How do those currently studying HR see the changing world of work?
In this special guest article, TLNT hears from Nandini Soni – who is currently studying for her postgraduate diploma in management in HR, while also working for KPMG in India:
After more than two dreadful years of Covid-19 things are slowly getting back to normal. Firms are adopting a hybrid working model; businesses are starting to look to the future; brands are starting to redefine who they are again.
But the simple fact is, everything about their people has evolved. The new normal for HR has shifted from working with employees face-to-face to engaging with them remote almost all of the time. The pandemic has changed the role of HR itself from onboarding and resource allocation department to be much more about revamping the overall structure of the organization’s practices through effective policies. In short, it’s meant HR has needed new systems and procedures to adapt to this new normal.
But how exactly should HR professionals be organizing this new change? We believe organizations shoild adapt a ‘R3’ (Revive, Restructure, Revamp) model:
Revive: To the new normal regime
There has been so much disruption in the corporate world that the only answer HRDs have is to create policies that complement the company’s new mission and vision.
The world is changing at a high pace, and firms have to adapt to this change by reacting in ways that suit employees’ best interests. These policies’ should be in line with the workforce’s expectations, because any misalignment may lead to dissatisfaction and, eventually, higher attrition rates.
The problem we face is that many organizations have failed to react appropriately to the pandemic, and their decisions have led to higher than ever attrition rates. Millions of American are now quitting their jobs entirely. This reflects the fact that the decisions of their companies were not in line with their employees’ aspirations.
- Around 2.7 billion people – or 4 out of 5 individuals in the workforce – were affected by lockdown measures and remote working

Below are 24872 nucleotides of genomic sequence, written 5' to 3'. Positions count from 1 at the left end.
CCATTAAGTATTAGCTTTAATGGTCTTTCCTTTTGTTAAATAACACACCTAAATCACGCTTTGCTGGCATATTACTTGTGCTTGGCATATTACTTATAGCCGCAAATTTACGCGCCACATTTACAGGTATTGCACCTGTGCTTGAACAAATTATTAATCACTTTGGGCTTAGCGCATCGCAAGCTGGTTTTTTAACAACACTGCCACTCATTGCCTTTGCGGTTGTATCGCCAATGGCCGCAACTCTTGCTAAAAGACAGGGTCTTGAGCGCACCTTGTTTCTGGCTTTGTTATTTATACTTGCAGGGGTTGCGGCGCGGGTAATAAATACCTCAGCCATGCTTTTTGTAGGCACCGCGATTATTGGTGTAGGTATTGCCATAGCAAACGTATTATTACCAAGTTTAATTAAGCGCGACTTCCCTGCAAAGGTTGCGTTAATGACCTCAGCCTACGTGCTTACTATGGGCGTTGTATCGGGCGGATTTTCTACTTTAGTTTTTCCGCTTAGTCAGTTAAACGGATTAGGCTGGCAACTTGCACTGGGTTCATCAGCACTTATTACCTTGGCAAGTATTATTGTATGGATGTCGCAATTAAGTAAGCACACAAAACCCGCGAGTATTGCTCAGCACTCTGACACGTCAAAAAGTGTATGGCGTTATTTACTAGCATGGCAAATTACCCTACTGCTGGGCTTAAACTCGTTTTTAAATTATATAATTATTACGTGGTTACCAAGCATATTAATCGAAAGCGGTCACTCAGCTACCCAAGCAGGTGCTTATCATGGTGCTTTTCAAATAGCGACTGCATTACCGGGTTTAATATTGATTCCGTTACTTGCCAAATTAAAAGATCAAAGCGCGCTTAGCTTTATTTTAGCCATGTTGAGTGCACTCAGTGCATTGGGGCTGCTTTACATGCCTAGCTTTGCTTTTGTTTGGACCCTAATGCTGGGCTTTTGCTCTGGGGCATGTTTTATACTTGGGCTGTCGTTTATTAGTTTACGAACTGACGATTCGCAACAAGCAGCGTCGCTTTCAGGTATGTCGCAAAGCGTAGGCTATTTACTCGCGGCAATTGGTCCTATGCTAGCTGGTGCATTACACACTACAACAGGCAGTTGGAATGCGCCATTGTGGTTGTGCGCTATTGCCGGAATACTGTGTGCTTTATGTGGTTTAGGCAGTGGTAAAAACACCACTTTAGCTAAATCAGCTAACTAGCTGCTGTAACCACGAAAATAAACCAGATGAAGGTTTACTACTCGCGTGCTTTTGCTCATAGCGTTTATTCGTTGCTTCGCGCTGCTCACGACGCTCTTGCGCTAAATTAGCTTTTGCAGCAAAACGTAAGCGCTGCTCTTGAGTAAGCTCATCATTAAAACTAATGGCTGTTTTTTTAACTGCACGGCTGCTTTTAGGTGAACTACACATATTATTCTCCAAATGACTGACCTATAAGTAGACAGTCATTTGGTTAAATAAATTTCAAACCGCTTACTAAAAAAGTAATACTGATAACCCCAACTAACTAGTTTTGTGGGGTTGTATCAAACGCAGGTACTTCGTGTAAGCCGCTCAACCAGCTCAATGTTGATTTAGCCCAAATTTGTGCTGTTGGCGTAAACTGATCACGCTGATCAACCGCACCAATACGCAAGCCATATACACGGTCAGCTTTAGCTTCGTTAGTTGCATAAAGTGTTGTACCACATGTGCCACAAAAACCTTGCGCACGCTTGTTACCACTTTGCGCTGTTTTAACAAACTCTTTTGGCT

Restructure: The HR practices and policies
Today, longstanding workplace gripes – like long hours with no breaks, unreasonable expectations or deadlines, insufficient managerial support – are far more likely to leave staff dissatisfied in their jobs. Better policies focusing upon the mental wellbeing of employees are required. It’s imperative HR professionals support their line managers by creating an open culture that encourages disclosure.
While there can be very different pay, leave, and employee well-being policies, it’s crucial that HR professionals have a strategy that prioritizes consistency throughout the business.
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Future success is all about HR being present, visible, intervening, and supporting employees and managers who are dealing with change. If employees can choose to work from wherever they want, the new focus must be on increasing productivity by having properly-set targets.
- According to a recent World Economic Forum/Ipsos survey, COVID-19 prompted about 30% of employed adults to take a leave of absence
- 56% of employees experienced increased anxiety around job security
- More than half of employees sais their change in work style was stressful
- More than 40% said their level of productivity declined
- Almost half of people felt said they felt isolated
Revamp: The overall productivity and wellbeing of the individuals and the firm:
The growth of any firm is directly proportional to the productivity of its employees, which is significantly dependent on their mental and physical well-being.
According to research, around 42% of global employees have experienced a decline in their mental health since the start of the pandemic, affecting their productivity at work.
Policies must therefore ensure that there is development of employees – around the concept known as the 3F’s – Flexibility, Family and Fulfillment. Employees are vulnerable to leave if they don’t see these attended to in the post-pandemic return to the workplace. In a recent survey nearly four in every ten global employees said no one at their workplace had recently asked them about their mental wellbeing. Without bosses finding this crucial information out, employees will see a severe disconnect at work. The better the employee’s mental health, the better will be the productivity and hence the growth of the organization. The only ways firms can retain their talent, is by reacting appropriately to the change we are all seeing, and by restructuring orthodox HR practices in the workplace.
- McKinsey finds 33% of workers found their return to work had a negative impact on their mental health
- A survey of HR managers found 80% said hiring employees for full-time office roles had now got more complicated